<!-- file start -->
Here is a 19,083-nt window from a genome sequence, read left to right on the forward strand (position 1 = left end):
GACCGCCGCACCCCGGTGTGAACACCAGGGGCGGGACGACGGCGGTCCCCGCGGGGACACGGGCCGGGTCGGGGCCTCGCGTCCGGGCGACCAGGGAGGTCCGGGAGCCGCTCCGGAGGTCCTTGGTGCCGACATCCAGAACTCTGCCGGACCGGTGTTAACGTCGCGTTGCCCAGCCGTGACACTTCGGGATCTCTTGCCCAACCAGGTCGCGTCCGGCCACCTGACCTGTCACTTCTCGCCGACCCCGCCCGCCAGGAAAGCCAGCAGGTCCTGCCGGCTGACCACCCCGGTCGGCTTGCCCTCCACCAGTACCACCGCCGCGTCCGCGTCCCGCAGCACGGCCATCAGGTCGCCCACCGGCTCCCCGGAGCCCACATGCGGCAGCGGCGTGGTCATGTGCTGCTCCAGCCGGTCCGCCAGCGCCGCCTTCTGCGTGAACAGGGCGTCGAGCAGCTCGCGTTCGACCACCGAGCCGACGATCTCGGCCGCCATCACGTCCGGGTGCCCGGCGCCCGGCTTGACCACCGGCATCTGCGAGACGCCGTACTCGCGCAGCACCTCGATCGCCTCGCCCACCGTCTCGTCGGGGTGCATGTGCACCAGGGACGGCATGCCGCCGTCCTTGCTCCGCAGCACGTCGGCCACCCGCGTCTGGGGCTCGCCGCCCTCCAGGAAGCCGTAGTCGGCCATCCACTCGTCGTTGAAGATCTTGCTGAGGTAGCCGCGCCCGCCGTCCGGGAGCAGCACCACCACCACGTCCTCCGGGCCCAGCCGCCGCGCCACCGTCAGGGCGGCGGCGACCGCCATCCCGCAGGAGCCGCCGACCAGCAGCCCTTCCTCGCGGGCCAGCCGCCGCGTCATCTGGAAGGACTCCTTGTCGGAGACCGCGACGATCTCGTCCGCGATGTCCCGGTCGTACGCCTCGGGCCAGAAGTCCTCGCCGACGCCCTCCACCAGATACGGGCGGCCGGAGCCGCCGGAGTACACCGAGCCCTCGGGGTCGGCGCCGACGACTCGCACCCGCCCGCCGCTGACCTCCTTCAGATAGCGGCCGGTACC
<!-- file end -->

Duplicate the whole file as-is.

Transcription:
Here is a 19,083-nt window from a genome sequence, read left to right on the forward strand (position 1 = left end):
GACCGCCGCACCCCGGTGTGAACACCAGGGGCGGGACGACGGCGGTCCCCGCGGGGACACGGGCCGGGTCGGGGCCTCGCGTCCGGGCGACCAGGGAGGTCCGGGAGCCGCTCCGGAGGTCCTTGGTGCCGACATCCAGAACTCTGCCGGACCGGTGTTAACGTCGCGTTGCCCAGCCGTGACACTTCGGGATCTCTTGCCCAACCAGGTCGCGTCCGGCCACCTGACCTGTCACTTCTCGCCGACCCCGCCCGCCAGGAAAGCCAGCAGGTCCTGCCGGCTGACCACCCCGGTCGGCTTGCCCTCCACCAGTACCACCGCCGCGTCCGCGTCCCGCAGCACGGCCATCAGGTCGCCCACCGGCTCCCCGGAGCCCACATGCGGCAGCGGCGTGGTCATGTGCTGCTCCAGCCGGTCCGCCAGCGCCGCCTTCTGCGTGAACAGGGCGTCGAGCAGCTCGCGTTCGACCACCGAGCCGACGATCTCGGCCGCCATCACGTCCGGGTGCCCGGCGCCCGGCTTGACCACCGGCATCTGCGAGACGCCGTACTCGCGCAGCACCTCGATCGCCTCGCCCACCGTCTCGTCGGGGTGCATGTGCACCAGGGACGGCATGCCGCCGTCCTTGCTCCGCAGCACGTCGGCCACCCGCGTCTGGGGCTCGCCGCCCTCCAGGAAGCCGTAGTCGGCCATCCACTCGTCGTTGAAGATCTTGCTGAGGTAGCCGCGCCCGCCGTCCGGGAGCAGCACCACCACCACGTCCTCCGGGCCCAGCCGCCGCGCCACCGTCAGGGCGGCGGCGACCGCCATCCCGCAGGAGCCGCCGACCAGCAGCCCTTCCTCGCGGGCCAGCCGCCGCGTCATCTGGAAGGACTCCTTGTCGGAGACCGCGACGATCTCGTCCGCGATGTCCCGGTCGTACGCCTCGGGCCAGAAGTCCTCGCCGACGCCCTCCACCAGATACGGGCGGCCGGAGCCGCCGGAGTACACCGAGCCCTCGGGGTCGGCGCCGACGACTCGCACCCGCCCGCCGCTGACCTCCTTCAGATAGCGGCCGGTACC